Pay attention to the fat content, which can be associated with protein-rich foods. “Not all protein is created equal,” Petrucci said. “Bacon, sausage, or processed meats may be high in protein, but they’re also high in saturated fat, which can be bad for your heart.”
Finally, food is always better than a supplement or powder, said london. “Protein powders are everywhere these days, and since they are considered dietary supplements, they are not supervised by the Food and Drug Administration,” she said. “When it comes to meeting your nutritional needs, nutritional supplements are only meant to be used to fill in the gaps for what may be missing in your diet, not to replace trying to meet nutritional needs through food sources.”
Protein rich foods
protein content of foods (1-ounce portions unless indicated), According to Johns Hopkins Medicine:
- Beef or turkey bacon: 10 to 15 grams of protein
- 5 ounces of Greek yogurt: 12 to 18 grams of protein
- Roasted edamame: 13 grams of protein
- 3/4 to 1 1/3 cups of high-protein cereal: 7 to 15 grams of protein
- Meat or fish: 7 grams of protein
- 1/3 cup of chickpeas: 7 grams of protein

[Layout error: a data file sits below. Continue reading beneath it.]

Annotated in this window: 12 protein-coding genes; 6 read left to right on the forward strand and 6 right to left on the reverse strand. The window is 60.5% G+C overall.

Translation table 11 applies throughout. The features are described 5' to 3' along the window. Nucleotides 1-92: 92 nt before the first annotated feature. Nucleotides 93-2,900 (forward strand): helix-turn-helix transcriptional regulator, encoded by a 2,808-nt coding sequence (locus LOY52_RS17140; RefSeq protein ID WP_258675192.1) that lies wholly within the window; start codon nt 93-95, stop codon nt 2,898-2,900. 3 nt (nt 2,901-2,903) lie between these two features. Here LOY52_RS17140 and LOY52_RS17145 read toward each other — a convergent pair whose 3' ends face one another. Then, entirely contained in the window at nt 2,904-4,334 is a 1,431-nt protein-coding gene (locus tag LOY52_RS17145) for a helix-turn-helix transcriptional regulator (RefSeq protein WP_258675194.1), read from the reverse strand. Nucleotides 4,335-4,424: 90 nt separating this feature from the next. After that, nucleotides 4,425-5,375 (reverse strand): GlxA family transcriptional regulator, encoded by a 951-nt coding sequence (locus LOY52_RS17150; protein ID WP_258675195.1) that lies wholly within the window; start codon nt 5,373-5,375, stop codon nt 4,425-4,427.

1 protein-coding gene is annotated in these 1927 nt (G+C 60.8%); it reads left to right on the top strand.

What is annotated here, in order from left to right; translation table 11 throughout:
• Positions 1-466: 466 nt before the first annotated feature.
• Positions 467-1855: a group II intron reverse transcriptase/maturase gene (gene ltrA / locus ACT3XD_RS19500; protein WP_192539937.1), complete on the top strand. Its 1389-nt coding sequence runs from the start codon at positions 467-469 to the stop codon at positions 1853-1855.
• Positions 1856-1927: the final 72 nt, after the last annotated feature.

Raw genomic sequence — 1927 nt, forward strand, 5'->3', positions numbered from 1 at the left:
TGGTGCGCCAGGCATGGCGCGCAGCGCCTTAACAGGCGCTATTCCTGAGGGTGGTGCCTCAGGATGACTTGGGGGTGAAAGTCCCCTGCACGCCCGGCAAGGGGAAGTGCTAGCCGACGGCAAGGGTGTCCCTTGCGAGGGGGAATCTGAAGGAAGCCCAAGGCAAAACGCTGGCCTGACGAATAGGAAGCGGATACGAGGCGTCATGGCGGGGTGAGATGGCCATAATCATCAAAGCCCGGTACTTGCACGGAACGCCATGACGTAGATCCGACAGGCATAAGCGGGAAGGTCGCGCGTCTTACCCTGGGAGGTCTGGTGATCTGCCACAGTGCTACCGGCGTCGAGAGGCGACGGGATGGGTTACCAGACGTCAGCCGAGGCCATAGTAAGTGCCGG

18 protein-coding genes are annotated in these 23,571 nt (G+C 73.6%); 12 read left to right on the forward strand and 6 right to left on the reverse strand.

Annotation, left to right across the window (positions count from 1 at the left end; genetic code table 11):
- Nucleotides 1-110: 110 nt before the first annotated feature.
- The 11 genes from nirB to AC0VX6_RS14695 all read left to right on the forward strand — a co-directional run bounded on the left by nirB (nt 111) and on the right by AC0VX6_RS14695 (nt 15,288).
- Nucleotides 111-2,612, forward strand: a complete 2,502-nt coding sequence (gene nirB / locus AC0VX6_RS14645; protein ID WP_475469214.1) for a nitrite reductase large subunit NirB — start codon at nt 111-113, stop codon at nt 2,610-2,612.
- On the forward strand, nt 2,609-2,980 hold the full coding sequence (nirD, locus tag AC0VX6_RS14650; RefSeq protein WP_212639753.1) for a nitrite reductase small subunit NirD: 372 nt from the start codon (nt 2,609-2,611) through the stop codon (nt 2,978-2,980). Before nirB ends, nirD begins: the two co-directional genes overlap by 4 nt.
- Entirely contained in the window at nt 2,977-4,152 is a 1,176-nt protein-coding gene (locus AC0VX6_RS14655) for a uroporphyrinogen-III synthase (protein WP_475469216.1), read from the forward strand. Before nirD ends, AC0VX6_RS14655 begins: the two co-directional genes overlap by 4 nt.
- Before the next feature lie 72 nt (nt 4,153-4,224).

- 2 tablespoons of peanut butter: 7 grams of protein
- 1 egg: 6 grams of protein
Distribute your protein intake
How much protein you eat matters, but so is it when you eat. “I encourage people to aim for 15 to 25 grams of protein each time they eat,” Burrell said. “If you only eat this amount of protein at lunch and dinner, but not at other times of the day, you may feel dissatisfied or hungry.”
She added that you have to get enough calories in general to give this protein what it needs to be most effective. “I work with college students, and many of them will eat a high-protein diet, but they generally don’t eat enough calories,” Burrell said. “For protein to be used to build new proteins, you first need enough calories. Otherwise, your body will just use that extra protein for energy. And if your carbohydrate intake is low, your body will break down working proteins and use some of those amino acids to produce glucose in order to maintain on blood glucose.”
Popular myths about protein
Experts said there is a lot of misinformation about protein. Here’s one example: “We keep hearing that protein causes kidney damage,” Ormsby said. “The data simply does not support this.”
They agreed that protein alone can’t make you lumpy. “One of the misconceptions about protein is that eating it means you’ll gain big muscles,” she says. Petrucci He said. “In fact, muscle growth is a complex process that takes into account protein consumption, exercise, and hormones. Athletes may have higher protein needs compared to their peers, but eating this way does not mean they will gain larger muscles.”
In fact, smart protein choices are an important part of a nutritious diet. “They are an absolute staple ingredient to meals and snacks, especially for people looking to adopt small but impactful strategies or habits that can lead to weight loss or weight management over time,” London said.